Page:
Addressing the sustainability issue
Incorporating sustainability into buildings has never been more important than it is today. This is a topic that has been addressed in government documents that have outlined the rigorous new energy efficiency targets that businesses must meet to help protect the environment.
Sustainable buildings will play a key role in reducing carbon emissions in our goal of net zero emissions by 2050. We know this is going to be a big deal in the years to come, so we might as well tackle it head-on. So, how can we make our buildings more sustainable?
Make the best use of natural light
By using larger windows, rooflights and sun pipes we can maximise the amount of natural light that makes it into our buildings. Not only does this significantly reduce energy consumption and cut costs, but it also benefits the welfare of employees.
A study by Harvard revealed that access to natural light and views of the outdoors is the number one desired attribute of the workplace environment. Natural lighting boosts productivity and increases the value of your indoor space. Making the best use of daylight is an excellent first step in making your workplace more sustainable.
Minimise waste and maximise reuse
This one should be obvious, but you may be surprised to hear in this day and age that many businesses have no clear policy in place regarding waste. This leads to excess products and materials being handled in an inefficient manner, which increases the overall carbon footprint of many buildings across the UK.
By using fewer, more resilient materials, buildings will generate less waste and reduce their impact on the environment. Reusing materials also plays a huge role in this process. Eliminating single-use plastics and encouraging employees to use reusable cups, cutlery and utensils will drastically reduce the waste coming from all of your buildings.
Optimise energy use
Improving the energy performance of existing buildings and ensuring that new buildings are built with optimal energy efficiency is a top priority. By making our energy last longer, we can become less dependent on fossil fuel-derived energy.
As we make the transition to green energy, we will have to adjust to the challenges that come with renewable energy. There are some geographic limitations, for example, wind turbines, hydroelectric dams and solar panels can only be placed in certain areas. Storing renewable energy also requires large batteries, which can make the process more difficult.
So, what does this mean? It means we should learn to treat energy with more care and appreciate it as a truly precious commodity. This means only using it when necessary and making sure lightbulbs and radiators aren’t left on in vacant rooms.
Protect and conserve water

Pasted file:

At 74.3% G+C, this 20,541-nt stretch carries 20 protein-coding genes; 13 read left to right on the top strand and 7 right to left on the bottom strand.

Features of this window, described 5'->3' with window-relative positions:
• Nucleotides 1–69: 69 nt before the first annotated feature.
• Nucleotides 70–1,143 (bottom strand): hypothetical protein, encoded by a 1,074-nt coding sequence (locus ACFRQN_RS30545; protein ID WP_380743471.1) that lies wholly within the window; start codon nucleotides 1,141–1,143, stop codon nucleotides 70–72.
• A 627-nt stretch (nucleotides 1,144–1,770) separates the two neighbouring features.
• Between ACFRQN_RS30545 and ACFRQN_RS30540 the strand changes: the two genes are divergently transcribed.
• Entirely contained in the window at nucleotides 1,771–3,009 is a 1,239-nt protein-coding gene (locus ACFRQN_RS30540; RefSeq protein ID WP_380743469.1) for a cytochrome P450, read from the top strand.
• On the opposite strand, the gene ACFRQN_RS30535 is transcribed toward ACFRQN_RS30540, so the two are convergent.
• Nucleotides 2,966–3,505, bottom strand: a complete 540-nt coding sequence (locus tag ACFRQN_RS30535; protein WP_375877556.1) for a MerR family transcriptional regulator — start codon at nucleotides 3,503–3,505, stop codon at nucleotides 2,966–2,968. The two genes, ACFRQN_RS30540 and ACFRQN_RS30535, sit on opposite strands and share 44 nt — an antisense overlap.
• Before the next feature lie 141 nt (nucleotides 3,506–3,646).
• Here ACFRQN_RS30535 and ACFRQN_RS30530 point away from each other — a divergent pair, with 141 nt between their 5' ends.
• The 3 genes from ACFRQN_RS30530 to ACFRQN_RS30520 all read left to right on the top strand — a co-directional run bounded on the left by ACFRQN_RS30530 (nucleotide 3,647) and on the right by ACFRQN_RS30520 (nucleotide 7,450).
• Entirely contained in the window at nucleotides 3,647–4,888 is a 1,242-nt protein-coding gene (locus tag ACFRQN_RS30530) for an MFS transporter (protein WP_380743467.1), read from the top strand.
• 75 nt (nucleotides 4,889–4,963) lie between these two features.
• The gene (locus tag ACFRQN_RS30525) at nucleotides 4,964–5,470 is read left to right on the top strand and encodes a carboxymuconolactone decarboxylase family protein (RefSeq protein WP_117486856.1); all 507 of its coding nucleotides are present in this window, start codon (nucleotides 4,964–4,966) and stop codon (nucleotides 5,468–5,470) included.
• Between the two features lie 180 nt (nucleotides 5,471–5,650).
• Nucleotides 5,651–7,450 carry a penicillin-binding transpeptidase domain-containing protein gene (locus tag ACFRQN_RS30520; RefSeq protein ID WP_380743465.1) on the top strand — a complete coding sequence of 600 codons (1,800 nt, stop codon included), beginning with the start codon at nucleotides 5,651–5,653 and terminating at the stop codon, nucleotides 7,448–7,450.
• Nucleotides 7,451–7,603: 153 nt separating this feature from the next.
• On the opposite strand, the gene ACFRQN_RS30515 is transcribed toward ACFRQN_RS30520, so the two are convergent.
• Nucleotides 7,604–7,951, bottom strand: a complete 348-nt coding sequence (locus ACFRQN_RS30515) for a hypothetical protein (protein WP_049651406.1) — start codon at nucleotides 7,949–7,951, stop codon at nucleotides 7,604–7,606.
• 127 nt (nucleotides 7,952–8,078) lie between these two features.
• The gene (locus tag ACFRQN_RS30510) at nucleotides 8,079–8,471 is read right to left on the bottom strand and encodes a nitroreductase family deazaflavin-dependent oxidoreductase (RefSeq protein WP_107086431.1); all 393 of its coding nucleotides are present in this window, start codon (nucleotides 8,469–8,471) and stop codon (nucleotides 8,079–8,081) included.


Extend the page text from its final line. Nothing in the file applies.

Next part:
As always, we should be making a conscious effort to minimise water waste wherever possible. There are also a number of ways to increase water efficiency throughout a building by performing regular maintenance to manage systems effectively.
On top of our consumption of water, we can also address the impact we have on our surroundings regarding stormwater and drainage infrastructure. Making sure that our buildings are correctly dealing with rainwater in a way that isn’t damaging to local habitats and the wider area is essential.
Improve indoor environmental quality
The indoor environmental quality (EIQ) of a building has a significant impact on the health, wellbeing and productivity of those who occupy it. A sustainable building will maximise natural light, have appropriate ventilation and avoid the use of materials with unnecessary carbon emissions.
Although all buildings and workplaces differ, the standards of indoor air quality should be kept consistent. In fact, since the coronavirus pandemic, new legislation has been released to emphasise the importance of good indoor air quality and ensure it is addressed.
Good ventilation plays an important role in preventing the spread of disease, which as you can imagine makes it a top priority. Clean air technology helped many businesses to stay open over the various lockdown periods and will continue to be an essential part of health and safety going forward.
Ready to make your building more sustainable?
If you’re starting to think about making your building more sustainable, then hopefully these tips have helped you find a good place to start. The simple truth is that we’re all going to have to address these issues at some point in the near future as we approach the 2050 deadline.
It’s better to get a head-start on the competition and give yourself and your team as much time as possible to adjust. Here at Tempus, we take sustainability seriously and we strive to reduce carbon emissions on every project we take on.